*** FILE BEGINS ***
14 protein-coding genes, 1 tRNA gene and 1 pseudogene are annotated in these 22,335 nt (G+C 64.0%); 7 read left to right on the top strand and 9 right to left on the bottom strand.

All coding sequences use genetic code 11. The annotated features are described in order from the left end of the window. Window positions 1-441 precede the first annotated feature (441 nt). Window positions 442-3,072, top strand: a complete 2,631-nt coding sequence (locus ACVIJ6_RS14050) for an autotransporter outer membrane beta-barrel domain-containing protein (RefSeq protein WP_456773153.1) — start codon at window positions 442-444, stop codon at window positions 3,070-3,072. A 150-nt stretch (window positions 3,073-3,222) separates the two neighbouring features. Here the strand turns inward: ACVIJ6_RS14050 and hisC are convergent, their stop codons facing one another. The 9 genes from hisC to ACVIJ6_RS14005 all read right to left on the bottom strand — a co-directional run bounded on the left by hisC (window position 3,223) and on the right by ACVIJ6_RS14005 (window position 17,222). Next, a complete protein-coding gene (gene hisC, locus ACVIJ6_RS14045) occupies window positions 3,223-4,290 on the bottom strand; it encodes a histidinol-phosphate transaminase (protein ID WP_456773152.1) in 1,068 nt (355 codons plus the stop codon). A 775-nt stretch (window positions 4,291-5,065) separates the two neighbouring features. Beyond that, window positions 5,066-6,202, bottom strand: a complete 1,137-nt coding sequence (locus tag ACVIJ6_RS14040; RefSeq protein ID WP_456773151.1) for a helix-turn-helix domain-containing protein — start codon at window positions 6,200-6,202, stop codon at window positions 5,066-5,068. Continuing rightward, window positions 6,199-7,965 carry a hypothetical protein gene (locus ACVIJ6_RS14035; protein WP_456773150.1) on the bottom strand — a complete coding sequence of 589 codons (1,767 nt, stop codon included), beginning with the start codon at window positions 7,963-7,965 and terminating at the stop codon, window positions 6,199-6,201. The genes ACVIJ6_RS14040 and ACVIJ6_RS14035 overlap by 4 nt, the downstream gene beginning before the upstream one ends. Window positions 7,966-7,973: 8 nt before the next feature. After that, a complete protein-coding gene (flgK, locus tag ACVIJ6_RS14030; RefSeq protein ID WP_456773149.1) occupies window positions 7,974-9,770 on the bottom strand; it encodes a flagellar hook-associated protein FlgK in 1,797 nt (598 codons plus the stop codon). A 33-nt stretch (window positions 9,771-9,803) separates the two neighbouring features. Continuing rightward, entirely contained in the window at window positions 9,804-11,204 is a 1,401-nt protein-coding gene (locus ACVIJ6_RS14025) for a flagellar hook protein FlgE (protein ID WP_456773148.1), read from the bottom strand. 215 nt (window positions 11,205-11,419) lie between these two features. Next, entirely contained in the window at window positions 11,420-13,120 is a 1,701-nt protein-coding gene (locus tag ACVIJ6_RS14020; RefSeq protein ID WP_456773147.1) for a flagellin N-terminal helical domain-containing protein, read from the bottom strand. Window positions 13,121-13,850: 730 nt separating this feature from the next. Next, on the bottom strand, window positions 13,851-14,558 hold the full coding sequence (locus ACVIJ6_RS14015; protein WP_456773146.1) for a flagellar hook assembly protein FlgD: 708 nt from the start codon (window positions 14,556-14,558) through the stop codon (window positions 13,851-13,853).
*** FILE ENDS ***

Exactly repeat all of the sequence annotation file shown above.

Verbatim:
14 protein-coding genes, 1 tRNA gene and 1 pseudogene are annotated in these 22,335 nt (G+C 64.0%); 7 read left to right on the top strand and 9 right to left on the bottom strand.

All coding sequences use genetic code 11. The annotated features are described in order from the left end of the window. Window positions 1-441 precede the first annotated feature (441 nt). Window positions 442-3,072, top strand: a complete 2,631-nt coding sequence (locus ACVIJ6_RS14050) for an autotransporter outer membrane beta-barrel domain-containing protein (RefSeq protein WP_456773153.1) — start codon at window positions 442-444, stop codon at window positions 3,070-3,072. A 150-nt stretch (window positions 3,073-3,222) separates the two neighbouring features. Here the strand turns inward: ACVIJ6_RS14050 and hisC are convergent, their stop codons facing one another. The 9 genes from hisC to ACVIJ6_RS14005 all read right to left on the bottom strand — a co-directional run bounded on the left by hisC (window position 3,223) and on the right by ACVIJ6_RS14005 (window position 17,222). Next, a complete protein-coding gene (gene hisC, locus ACVIJ6_RS14045) occupies window positions 3,223-4,290 on the bottom strand; it encodes a histidinol-phosphate transaminase (protein ID WP_456773152.1) in 1,068 nt (355 codons plus the stop codon). A 775-nt stretch (window positions 4,291-5,065) separates the two neighbouring features. Beyond that, window positions 5,066-6,202, bottom strand: a complete 1,137-nt coding sequence (locus tag ACVIJ6_RS14040; RefSeq protein ID WP_456773151.1) for a helix-turn-helix domain-containing protein — start codon at window positions 6,200-6,202, stop codon at window positions 5,066-5,068. Continuing rightward, window positions 6,199-7,965 carry a hypothetical protein gene (locus ACVIJ6_RS14035; protein WP_456773150.1) on the bottom strand — a complete coding sequence of 589 codons (1,767 nt, stop codon included), beginning with the start codon at window positions 7,963-7,965 and terminating at the stop codon, window positions 6,199-6,201. The genes ACVIJ6_RS14040 and ACVIJ6_RS14035 overlap by 4 nt, the downstream gene beginning before the upstream one ends. Window positions 7,966-7,973: 8 nt before the next feature. After that, a complete protein-coding gene (flgK, locus tag ACVIJ6_RS14030; RefSeq protein ID WP_456773149.1) occupies window positions 7,974-9,770 on the bottom strand; it encodes a flagellar hook-associated protein FlgK in 1,797 nt (598 codons plus the stop codon). A 33-nt stretch (window positions 9,771-9,803) separates the two neighbouring features. Continuing rightward, entirely contained in the window at window positions 9,804-11,204 is a 1,401-nt protein-coding gene (locus ACVIJ6_RS14025) for a flagellar hook protein FlgE (protein ID WP_456773148.1), read from the bottom strand. 215 nt (window positions 11,205-11,419) lie between these two features. Next, entirely contained in the window at window positions 11,420-13,120 is a 1,701-nt protein-coding gene (locus tag ACVIJ6_RS14020; RefSeq protein ID WP_456773147.1) for a flagellin N-terminal helical domain-containing protein, read from the bottom strand. Window positions 13,121-13,850: 730 nt separating this feature from the next. Next, on the bottom strand, window positions 13,851-14,558 hold the full coding sequence (locus ACVIJ6_RS14015; protein WP_456773146.1) for a flagellar hook assembly protein FlgD: 708 nt from the start codon (window positions 14,556-14,558) through the stop codon (window positions 13,851-13,853).